Shalaw Mohammed / Niqash.org – 2015-07-22 02:01:02
Escape from Isis:
The Brutal Treatment of Women in Raqqa
Channel 4 New
(July 15, 2015) — Four million women live under the rule of Islamic State extremists in Iraq and Syria. Tonight, Channel 4 screens an important and troubling documentary showing just how hellish that life is.
On ‘Death Road’: Women, Civilians
Flee ISIL Extremists in Iraq & Syria
Shalaw Mohammed / Niqash.org & JuanCole.com
KIRKUK (July 19, 2015) — As extremists rule harshly and coalition airstrikes hit, there’s a mass exodus of civilians out of Hawija. And one of the ways they are getting out is with people smugglers on the “death road”.
A few days ago Mahmoud Fathallah arrived with his family and another ten people in the northern city of Kirkuk. The 34-year-old is originally from Hawija, a mostly Sunni-Muslim populated town about 50 kilometres south of Kirkuk, and he and the other people came to Kirkuk along a road used by people smugglers. Kirkuk is currently under the control of Iraqi Kurdish military while Hawija is currently controlled by the extremist group known as the Islamic State.
“There is nothing functioning in Hawija,” says Fathallah, whose hair seems to be prematurely grey. “It is very difficult to get even the most basic services like water and electricity. But that isn’t actually what everyone is worried about,” he told NIQASH. “The real problem is our fear of the IS group, of being punished by them if we do even the smallest thing wrong — that is, what they consider to be wrong.”
Fathallah says that shortly before leaving Hawija he saw the IS group punish 12 people in the central market. The individuals were given 80 lashes each and three of them died. Their crime? Smoking cigarettes or water pipes.
Other displaced people NIQASH spoke with in Kirkuk concur. They say the IS fighters and the group’s morality police harass everyone and small infringements lead to disproportionate punishments.
But the harsh IS rules and the lack of services are not the only reasons locals are desperately trying to get out of Hawija and risking their lives to do so. “The people of the district are also very afraid of air strikes on the area by the international coalition as are the IS fighters themselves,” Fathallah continued.
“The planes target the organization’s premises and meeting places, which are all inside the city and near to residential areas. When the planes start bombing, the loudspeakers at the mosques start calling the locals to come and donate blood. In some cases,” Fathallah adds, “the IS fighters force people to donate blood, no matter whether they are old or young, male or female.”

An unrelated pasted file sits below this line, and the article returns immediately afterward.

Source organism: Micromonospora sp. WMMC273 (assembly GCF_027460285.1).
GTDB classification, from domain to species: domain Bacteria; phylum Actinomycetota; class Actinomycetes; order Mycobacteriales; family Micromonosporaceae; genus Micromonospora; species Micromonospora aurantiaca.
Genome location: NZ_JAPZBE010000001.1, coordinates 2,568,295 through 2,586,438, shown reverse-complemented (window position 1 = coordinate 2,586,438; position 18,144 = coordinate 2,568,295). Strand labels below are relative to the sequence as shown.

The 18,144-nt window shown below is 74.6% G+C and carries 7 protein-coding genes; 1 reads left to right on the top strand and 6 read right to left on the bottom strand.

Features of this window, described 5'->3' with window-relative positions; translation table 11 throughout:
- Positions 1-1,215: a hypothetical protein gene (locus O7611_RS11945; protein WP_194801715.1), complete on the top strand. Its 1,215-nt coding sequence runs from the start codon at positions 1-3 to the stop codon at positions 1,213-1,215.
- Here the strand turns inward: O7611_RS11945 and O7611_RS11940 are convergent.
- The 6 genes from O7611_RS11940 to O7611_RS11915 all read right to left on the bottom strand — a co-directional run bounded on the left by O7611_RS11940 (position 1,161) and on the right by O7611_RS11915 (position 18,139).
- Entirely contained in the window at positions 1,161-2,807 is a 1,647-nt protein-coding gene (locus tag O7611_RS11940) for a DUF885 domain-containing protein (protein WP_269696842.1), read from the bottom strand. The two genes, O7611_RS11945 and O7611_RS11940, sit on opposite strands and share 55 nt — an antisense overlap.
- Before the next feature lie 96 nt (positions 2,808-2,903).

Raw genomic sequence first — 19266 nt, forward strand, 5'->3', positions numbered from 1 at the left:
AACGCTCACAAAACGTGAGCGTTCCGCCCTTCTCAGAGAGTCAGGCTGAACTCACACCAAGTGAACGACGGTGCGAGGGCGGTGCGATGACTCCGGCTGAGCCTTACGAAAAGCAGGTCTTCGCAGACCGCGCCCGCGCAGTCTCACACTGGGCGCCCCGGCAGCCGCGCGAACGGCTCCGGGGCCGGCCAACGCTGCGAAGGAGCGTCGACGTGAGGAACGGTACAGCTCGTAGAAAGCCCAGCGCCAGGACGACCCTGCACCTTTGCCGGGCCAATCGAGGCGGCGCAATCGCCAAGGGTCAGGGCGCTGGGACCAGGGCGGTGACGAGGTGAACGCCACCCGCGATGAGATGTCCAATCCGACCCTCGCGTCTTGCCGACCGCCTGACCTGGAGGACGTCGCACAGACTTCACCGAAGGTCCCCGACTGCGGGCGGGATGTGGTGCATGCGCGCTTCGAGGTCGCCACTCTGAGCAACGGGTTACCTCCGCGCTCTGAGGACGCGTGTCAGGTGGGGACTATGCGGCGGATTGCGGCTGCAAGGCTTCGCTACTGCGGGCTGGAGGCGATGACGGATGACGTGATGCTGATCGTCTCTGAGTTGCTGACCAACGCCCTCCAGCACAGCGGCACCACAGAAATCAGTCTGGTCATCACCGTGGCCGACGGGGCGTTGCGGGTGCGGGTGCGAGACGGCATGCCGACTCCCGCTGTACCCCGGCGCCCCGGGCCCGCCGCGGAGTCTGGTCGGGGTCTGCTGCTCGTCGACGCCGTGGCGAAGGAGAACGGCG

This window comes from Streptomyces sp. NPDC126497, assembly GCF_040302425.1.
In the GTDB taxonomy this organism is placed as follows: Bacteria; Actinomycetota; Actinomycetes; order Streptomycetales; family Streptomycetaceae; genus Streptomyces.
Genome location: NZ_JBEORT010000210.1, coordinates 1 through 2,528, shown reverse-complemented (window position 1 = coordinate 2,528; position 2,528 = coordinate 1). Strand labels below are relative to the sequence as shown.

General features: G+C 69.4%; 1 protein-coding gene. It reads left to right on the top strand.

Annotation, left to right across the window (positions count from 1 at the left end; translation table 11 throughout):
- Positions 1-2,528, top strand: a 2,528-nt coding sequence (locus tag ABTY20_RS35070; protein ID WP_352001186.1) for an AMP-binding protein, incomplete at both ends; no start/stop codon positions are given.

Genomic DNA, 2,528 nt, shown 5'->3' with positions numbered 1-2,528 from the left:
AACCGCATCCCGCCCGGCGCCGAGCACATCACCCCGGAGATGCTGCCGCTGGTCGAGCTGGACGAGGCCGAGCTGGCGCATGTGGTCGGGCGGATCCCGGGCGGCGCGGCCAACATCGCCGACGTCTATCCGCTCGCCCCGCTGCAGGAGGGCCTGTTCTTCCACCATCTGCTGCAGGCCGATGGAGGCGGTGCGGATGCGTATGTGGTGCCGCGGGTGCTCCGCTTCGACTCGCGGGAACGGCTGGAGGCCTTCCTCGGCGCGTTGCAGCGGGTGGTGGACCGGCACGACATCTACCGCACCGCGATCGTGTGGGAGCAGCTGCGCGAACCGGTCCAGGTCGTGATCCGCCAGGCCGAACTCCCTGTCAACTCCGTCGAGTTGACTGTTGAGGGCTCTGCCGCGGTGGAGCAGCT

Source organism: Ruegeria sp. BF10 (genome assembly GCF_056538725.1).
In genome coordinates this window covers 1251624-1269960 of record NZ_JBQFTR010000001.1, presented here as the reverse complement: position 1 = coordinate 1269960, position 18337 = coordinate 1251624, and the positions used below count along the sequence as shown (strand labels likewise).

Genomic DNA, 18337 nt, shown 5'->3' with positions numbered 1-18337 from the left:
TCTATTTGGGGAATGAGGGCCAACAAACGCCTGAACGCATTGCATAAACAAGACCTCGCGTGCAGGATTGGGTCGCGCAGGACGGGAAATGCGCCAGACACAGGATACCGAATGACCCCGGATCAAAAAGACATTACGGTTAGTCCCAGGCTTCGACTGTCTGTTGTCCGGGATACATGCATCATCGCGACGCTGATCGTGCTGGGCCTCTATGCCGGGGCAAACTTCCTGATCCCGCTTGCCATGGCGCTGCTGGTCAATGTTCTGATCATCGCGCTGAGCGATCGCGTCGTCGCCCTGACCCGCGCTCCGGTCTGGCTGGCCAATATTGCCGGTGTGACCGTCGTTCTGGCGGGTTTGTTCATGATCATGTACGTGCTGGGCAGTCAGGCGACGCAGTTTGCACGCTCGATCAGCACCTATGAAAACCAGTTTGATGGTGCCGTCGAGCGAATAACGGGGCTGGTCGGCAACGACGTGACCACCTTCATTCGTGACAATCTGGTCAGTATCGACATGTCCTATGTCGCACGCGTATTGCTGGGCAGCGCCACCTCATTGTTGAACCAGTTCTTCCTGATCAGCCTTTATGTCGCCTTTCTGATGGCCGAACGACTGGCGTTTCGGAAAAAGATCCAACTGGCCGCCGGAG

Even if we were able to abide by the rules, we were scared all the time that we would be killed in the fighting, say other displaced Iraqis in Kirkuk.
This is why, despite the fact that they would face certain hardships and tough questions from security forces on the look out for infiltrators in Kirkuk, locals are still desperate to get out of Hawija.
Wasta Rasul, one of the most senior commanders of the Iraqi Kurdish military in Kirkuk, says that he expects an exodus out of Hawija shortly, and it’s one he believes will increase over time especially when attacks on Hawija to expel the IS group intensify.
But it is far from easy to leave Hawija. The IS group currently controls Hawija and four surrounding sub districts: Rashad, Zab, Riyadh and Abbasi. The subdistrict of Multaqa has been under the control of the Iraqi Kurdish since March this year.
After taking control of these areas the IS group said nobody could travel into areas that were not under their control and for those that wanted to, there were a set of difficult conditions to fulfil.
Currently there are three main ways that the desperate people of Hawija can get to Kirkuk, where municipal services are working and security is provided by the far-less-stressful Iraqi Kurdish military.
The first way is to get IS approval to travel. This is done by submitting a request to the organization. These requests can only be submitted by people 45 years and older, who are not members, past or present, of the security forces and who did not work as government employees.
Additionally, the people who make the request must have severe health problems or very urgent work outside the district. Then they may be given permission to travel for one month but only on the condition that one of the traveler’s relatives is held hostage by the IS group.